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Bipolar Pedigrees

Miron Baron, MD
Arch Gen Psychiatry. 1991;48(7):671-673. doi:10.1001/archpsyc.1991.01810310089023.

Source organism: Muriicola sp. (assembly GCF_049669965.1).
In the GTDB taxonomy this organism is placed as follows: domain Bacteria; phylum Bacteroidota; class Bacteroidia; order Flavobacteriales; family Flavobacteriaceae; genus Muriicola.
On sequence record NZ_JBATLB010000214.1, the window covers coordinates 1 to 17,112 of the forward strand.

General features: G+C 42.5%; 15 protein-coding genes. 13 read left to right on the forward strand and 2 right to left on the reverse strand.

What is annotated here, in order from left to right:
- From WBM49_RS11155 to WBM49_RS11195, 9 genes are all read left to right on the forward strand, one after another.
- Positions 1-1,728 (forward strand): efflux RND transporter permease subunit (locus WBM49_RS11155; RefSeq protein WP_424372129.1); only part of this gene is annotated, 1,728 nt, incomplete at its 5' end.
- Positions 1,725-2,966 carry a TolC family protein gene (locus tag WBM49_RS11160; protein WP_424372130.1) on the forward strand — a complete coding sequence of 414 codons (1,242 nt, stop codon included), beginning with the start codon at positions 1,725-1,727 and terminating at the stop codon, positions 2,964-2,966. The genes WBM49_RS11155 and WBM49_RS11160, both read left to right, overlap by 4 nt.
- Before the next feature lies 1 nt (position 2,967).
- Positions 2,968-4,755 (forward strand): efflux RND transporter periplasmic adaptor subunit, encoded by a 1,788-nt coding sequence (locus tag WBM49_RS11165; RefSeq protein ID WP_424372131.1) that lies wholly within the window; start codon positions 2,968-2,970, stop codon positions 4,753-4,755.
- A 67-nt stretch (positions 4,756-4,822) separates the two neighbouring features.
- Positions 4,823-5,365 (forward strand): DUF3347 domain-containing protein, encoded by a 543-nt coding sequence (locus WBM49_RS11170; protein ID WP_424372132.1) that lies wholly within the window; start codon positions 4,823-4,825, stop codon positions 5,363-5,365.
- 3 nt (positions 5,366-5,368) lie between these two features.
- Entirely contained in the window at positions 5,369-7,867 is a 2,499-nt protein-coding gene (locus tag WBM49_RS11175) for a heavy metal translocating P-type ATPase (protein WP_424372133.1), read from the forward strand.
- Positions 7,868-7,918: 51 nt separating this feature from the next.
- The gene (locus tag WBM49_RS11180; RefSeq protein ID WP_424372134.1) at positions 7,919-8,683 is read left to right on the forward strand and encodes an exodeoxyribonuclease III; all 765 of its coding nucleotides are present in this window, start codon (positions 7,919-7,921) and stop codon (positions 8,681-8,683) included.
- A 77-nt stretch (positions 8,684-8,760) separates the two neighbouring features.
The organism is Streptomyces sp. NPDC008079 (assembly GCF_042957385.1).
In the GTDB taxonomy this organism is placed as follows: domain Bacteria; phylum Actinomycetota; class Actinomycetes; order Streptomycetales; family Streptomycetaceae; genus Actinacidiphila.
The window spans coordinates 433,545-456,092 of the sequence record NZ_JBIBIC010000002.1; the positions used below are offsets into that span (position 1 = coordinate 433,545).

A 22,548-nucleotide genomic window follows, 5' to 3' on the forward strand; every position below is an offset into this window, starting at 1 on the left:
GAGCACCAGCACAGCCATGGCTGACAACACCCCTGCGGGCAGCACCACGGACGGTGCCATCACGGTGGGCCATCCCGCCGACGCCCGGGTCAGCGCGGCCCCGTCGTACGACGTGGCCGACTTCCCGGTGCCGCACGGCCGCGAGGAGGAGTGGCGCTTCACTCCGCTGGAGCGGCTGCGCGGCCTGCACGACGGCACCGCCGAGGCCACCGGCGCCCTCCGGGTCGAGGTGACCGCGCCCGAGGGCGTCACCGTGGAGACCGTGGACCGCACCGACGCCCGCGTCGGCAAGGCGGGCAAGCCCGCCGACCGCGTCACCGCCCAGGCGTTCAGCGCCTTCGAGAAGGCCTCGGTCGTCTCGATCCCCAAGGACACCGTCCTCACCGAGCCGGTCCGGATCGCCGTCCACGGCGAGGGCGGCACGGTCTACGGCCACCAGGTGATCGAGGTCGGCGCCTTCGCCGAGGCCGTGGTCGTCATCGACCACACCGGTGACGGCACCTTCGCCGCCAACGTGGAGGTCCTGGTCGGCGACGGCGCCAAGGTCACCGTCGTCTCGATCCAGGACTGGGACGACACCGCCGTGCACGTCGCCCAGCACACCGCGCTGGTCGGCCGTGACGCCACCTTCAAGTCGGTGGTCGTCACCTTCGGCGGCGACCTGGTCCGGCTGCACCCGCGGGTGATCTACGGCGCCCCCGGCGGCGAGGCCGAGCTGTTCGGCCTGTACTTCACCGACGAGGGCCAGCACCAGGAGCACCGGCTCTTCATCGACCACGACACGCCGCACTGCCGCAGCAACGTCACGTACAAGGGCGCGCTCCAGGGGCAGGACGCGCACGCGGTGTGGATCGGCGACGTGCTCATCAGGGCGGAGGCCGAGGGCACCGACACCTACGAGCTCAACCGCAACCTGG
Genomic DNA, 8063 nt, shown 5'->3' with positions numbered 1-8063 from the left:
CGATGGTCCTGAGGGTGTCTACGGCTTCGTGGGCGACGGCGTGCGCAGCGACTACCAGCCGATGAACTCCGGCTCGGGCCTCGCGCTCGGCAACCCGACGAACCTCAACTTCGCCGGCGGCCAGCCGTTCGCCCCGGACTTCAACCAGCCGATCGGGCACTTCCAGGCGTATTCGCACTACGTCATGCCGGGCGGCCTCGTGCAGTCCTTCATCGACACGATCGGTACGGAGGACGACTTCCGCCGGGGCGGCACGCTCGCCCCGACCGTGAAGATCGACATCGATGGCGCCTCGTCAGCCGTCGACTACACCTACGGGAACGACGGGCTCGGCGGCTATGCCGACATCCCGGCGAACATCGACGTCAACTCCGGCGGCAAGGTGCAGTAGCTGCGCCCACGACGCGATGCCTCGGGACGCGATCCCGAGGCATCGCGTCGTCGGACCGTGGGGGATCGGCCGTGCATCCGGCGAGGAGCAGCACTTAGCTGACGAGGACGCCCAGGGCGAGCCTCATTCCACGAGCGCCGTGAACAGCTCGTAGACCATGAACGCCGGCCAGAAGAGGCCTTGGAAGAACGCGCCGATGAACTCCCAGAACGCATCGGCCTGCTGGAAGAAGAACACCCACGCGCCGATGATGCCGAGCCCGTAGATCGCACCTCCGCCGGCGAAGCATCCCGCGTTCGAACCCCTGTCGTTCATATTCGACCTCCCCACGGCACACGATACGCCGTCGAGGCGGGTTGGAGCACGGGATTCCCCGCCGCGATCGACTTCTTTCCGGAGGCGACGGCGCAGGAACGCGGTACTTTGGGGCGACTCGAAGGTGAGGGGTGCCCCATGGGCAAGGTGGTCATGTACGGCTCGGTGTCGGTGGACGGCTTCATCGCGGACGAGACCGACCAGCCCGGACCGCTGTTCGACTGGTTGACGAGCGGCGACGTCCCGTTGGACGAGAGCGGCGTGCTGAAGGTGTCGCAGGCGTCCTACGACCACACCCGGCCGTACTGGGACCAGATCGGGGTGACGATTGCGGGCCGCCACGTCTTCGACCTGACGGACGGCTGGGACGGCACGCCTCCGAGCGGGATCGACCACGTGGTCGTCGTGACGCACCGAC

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To the Editor.—  Berrettini et al,1 in the April 1990 issue of the Archives, claimed unequivocal rejection of linkage between X-chromosome markers and bipolar affective illness in a series of pedigrees collected at the National Institute of Mental Health, Bethesda, Md.1,2 Genetic linkage studies in psychiatric disorders are of great current interest. The report by Berrettini et al adds to a growing body of data on this topical subject. We have, however, reservations and concerns specific to the NIMH findings and comments on larger issues of linkage studies of affective disorders.1. Berrettini et al note that pedigrees with male-to-male transmission must be excluded in X-linkage analysis, and we agree. Although they claim to have done so, they included in the analysis a pedigree (0048) with clear evidence of male-tomale transmission. In that pedigree, subject 413 is a presumed carrier; his son, subject 415, has bipolar illness, and another son, subject


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